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African Barkcloth: Tradition, Innovation and Change

This investigation of the African textiles collections aimed to identify, document and develop the collections to understand the wide range of factors that have made an impact on continuity, innovation and change in African textile traditions.

Last updated: 21 March 2022

About the project

The Museum collections are in many instances rare examples of material from traditions and practices no longer active in countries of origin.

In 2016 a curatorial research project to find out more about the contexts of collection, production and use of the National Museums Scotland African barkcloth collection got underway. The majority of the barkcloth was acquired by the Museum between the late 19th and early 20th century by Scottish travellers, missionaries and colonial officials, who were among the first Europeans to visit east and central Africa. The objects they collected form the backbone of National Museums Scotland’s early ethnographic collections and are tied into the complex historical relationships between Scotland and Africa. Research also takes into account the collectors to consider contexts of acquisition which provides an opportunity for critical study of African historical material in these relationships.

Unlike its neighbouring countries, Uganda continues to produce barkcloth today. With production and use a centuries old tradition, it remains a symbol of status and kingship, although it declined in general use with European contact and the increased availability of imported cotton cloth in the late 19th century. This impact resulted in the end of production and use in Malawi and Zambia. There is, however, a revival in barkcloth production in Uganda following the recognition in 2005 by UNESCO of the production of barkcloth in Uganda as a Masterpiece of Intangible Heritage. Contemporary artists and designers are finding new and innovative ways of reinterpreting this material in their exploration and expression of indigenous history, religion, politics and identity. The eco-friendly and sustainable properties of barkcloth make it a material which is accessible, affordable and full of potential.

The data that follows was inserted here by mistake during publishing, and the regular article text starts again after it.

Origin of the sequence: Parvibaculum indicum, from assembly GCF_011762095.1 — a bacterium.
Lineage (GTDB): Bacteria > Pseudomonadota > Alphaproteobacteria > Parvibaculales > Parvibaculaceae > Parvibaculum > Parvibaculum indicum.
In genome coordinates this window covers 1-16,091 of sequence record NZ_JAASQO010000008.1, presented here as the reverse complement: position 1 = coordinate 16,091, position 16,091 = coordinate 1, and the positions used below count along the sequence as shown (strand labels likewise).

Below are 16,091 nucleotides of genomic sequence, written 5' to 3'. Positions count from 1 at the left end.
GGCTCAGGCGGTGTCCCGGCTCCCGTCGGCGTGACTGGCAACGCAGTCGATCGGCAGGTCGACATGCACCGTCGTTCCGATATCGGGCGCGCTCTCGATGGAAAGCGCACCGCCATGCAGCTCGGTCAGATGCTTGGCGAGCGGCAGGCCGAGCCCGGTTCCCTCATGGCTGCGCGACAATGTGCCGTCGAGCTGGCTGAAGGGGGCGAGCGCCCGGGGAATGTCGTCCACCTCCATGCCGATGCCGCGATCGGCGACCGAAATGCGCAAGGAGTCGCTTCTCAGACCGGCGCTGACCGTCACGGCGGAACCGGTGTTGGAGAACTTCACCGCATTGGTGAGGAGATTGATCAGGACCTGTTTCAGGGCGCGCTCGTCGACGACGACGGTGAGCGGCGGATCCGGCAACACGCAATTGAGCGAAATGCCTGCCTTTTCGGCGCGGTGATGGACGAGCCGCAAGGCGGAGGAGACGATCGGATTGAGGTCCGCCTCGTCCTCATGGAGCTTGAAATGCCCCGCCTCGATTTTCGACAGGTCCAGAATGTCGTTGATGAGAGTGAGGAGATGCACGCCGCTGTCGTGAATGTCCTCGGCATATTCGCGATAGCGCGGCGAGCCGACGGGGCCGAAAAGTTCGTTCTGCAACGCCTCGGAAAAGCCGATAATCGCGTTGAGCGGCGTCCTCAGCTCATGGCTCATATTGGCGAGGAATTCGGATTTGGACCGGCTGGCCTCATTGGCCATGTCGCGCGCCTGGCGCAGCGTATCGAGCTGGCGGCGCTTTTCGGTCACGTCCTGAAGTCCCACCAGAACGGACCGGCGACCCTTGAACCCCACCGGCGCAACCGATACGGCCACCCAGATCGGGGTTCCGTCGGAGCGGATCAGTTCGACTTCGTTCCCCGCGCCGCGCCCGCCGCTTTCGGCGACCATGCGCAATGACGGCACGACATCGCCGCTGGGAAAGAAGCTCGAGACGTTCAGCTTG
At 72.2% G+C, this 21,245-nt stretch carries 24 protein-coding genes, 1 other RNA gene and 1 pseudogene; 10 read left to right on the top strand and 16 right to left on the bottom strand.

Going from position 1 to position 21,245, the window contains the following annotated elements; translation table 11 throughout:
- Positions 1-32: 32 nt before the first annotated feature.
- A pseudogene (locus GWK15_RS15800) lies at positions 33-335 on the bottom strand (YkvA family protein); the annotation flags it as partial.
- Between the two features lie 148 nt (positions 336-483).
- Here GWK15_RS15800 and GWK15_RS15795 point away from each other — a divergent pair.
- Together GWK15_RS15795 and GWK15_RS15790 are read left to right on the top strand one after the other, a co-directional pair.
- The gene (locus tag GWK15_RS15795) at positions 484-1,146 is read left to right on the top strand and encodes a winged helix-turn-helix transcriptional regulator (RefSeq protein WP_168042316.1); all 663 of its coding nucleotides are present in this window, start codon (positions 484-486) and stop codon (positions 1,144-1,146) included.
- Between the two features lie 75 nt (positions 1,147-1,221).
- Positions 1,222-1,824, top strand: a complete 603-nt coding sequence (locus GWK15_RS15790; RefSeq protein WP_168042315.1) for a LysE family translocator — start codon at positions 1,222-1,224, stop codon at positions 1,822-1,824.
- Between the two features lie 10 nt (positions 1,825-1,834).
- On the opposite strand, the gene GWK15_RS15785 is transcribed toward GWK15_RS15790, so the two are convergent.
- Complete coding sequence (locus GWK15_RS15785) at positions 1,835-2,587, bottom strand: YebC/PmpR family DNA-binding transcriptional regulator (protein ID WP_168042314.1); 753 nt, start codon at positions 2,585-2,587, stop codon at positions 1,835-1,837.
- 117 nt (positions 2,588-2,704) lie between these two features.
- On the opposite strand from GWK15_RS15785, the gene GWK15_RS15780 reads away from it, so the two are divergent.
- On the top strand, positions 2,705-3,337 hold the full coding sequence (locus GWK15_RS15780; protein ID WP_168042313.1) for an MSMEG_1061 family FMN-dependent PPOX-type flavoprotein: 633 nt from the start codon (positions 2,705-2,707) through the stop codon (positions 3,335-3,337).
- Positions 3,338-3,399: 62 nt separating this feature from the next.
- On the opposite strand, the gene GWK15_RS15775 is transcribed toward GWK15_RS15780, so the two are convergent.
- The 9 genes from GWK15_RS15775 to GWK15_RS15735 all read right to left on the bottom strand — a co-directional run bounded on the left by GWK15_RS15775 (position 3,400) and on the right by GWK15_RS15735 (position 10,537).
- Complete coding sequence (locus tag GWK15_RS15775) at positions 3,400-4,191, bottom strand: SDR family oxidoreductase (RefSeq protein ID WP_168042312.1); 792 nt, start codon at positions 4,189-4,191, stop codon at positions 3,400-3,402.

Art wear by Xenson, orange barkcloth with black accents and long wooden poles

Art wear by Xenson, Futuristic Past show, Kampala, 2011, V.2014. 73 acquired by National Museums Scotland in 2014. Reproduced by kind permission of Xenson Znja.

Project details

Project title

African Barkcloth: Tradition, Innovation and Change

Project active


Research theme

Identities and Cultural Contacts, Scotland's Material Heritage

Dr Sarah Worden - Principal Investigator

Ugandan artists Sanaa Gateja and Xenson Znja

Deveron Projects (formerly Deveron Arts)

The project was inspired by, and built on work with Dr Sarah Worden, Senior Curator of African Collections at National Museums Scotland, and the Ugandan artists Sanaa Gateja and Xenson Znja, during their artist-in-residence programme with Deveron Projects (formerly Deveron Arts) in Huntly, Aberdeenshire in 2014. Their work was a creative response to local 19th century missionary connections between Scotland and Uganda. As a result of the collaboration, one of Xenson Znja’s unique barkcloth outfits from his 2011 Futuristic Past fashion show was donated to the national collection by Deveron Projects.

Mixed media artwork by Sanaa Gateja

Mixed media artwork by Sanaa Gateja, June 2016 reproduced by kind permission of Sanaa Gateja.

In May 2016, supported by a Jonathan Ruffer Curatorial Award, Sarah Worden visited Kampala, the capital of Uganda, to meet producers and artists, and in particular to reconnect with artist Sanaa Gateja. She discovered that barkcloth is a material which arouses strongly held opinions, a material which is driving community initiatives and creative energy, and above all, provides a dynamic link between past and present. Further acquisition of contemporary barkcloth artwork is being considered as we continue to follow these and other artist’s work.

In October 2016  Sarah presented the research at the Textile Society of America bi-annual Symposium in Savannah Georgia, US, where her paper ‘Tradition and transition: the changing fortunes of barkcloth in Uganda’ was nominated for a Founding Presidents award.